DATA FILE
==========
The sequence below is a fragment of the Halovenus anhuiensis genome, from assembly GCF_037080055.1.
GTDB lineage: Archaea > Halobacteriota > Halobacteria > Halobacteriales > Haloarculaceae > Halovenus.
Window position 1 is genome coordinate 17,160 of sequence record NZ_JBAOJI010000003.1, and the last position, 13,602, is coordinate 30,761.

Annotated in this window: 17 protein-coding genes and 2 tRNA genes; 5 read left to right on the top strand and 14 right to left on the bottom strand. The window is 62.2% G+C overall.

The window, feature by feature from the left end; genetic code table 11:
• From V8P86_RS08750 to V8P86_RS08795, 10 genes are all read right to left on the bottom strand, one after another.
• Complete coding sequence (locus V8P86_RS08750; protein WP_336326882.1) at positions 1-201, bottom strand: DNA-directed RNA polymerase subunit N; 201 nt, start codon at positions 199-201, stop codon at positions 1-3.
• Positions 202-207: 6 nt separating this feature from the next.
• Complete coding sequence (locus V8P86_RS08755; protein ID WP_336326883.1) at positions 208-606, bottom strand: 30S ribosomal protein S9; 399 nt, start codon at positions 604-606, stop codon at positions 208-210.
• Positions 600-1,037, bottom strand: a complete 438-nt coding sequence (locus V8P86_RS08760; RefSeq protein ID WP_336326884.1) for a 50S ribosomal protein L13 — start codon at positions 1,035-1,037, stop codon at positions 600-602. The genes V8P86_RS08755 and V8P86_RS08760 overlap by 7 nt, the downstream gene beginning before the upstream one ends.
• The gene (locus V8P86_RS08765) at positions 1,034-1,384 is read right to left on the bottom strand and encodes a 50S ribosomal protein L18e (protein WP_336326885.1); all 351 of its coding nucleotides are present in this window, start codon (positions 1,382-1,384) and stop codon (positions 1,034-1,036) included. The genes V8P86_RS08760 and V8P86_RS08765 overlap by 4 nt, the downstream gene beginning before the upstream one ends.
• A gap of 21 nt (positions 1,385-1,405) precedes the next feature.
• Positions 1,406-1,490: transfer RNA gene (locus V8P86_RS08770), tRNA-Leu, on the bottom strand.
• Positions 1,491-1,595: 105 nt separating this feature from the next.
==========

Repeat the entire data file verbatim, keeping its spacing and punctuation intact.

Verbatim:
The sequence below is a fragment of the Halovenus anhuiensis genome, from assembly GCF_037080055.1.
GTDB lineage: Archaea > Halobacteriota > Halobacteria > Halobacteriales > Haloarculaceae > Halovenus.
Window position 1 is genome coordinate 17,160 of sequence record NZ_JBAOJI010000003.1, and the last position, 13,602, is coordinate 30,761.

Annotated in this window: 17 protein-coding genes and 2 tRNA genes; 5 read left to right on the top strand and 14 right to left on the bottom strand. The window is 62.2% G+C overall.

The window, feature by feature from the left end; genetic code table 11:
• From V8P86_RS08750 to V8P86_RS08795, 10 genes are all read right to left on the bottom strand, one after another.
• Complete coding sequence (locus V8P86_RS08750; protein WP_336326882.1) at positions 1-201, bottom strand: DNA-directed RNA polymerase subunit N; 201 nt, start codon at positions 199-201, stop codon at positions 1-3.
• Positions 202-207: 6 nt separating this feature from the next.
• Complete coding sequence (locus V8P86_RS08755; protein ID WP_336326883.1) at positions 208-606, bottom strand: 30S ribosomal protein S9; 399 nt, start codon at positions 604-606, stop codon at positions 208-210.
• Positions 600-1,037, bottom strand: a complete 438-nt coding sequence (locus V8P86_RS08760; RefSeq protein ID WP_336326884.1) for a 50S ribosomal protein L13 — start codon at positions 1,035-1,037, stop codon at positions 600-602. The genes V8P86_RS08755 and V8P86_RS08760 overlap by 7 nt, the downstream gene beginning before the upstream one ends.
• The gene (locus V8P86_RS08765) at positions 1,034-1,384 is read right to left on the bottom strand and encodes a 50S ribosomal protein L18e (protein WP_336326885.1); all 351 of its coding nucleotides are present in this window, start codon (positions 1,382-1,384) and stop codon (positions 1,034-1,036) included. The genes V8P86_RS08760 and V8P86_RS08765 overlap by 4 nt, the downstream gene beginning before the upstream one ends.
• A gap of 21 nt (positions 1,385-1,405) precedes the next feature.
• Positions 1,406-1,490: transfer RNA gene (locus V8P86_RS08770), tRNA-Leu, on the bottom strand.
• Positions 1,491-1,595: 105 nt separating this feature from the next.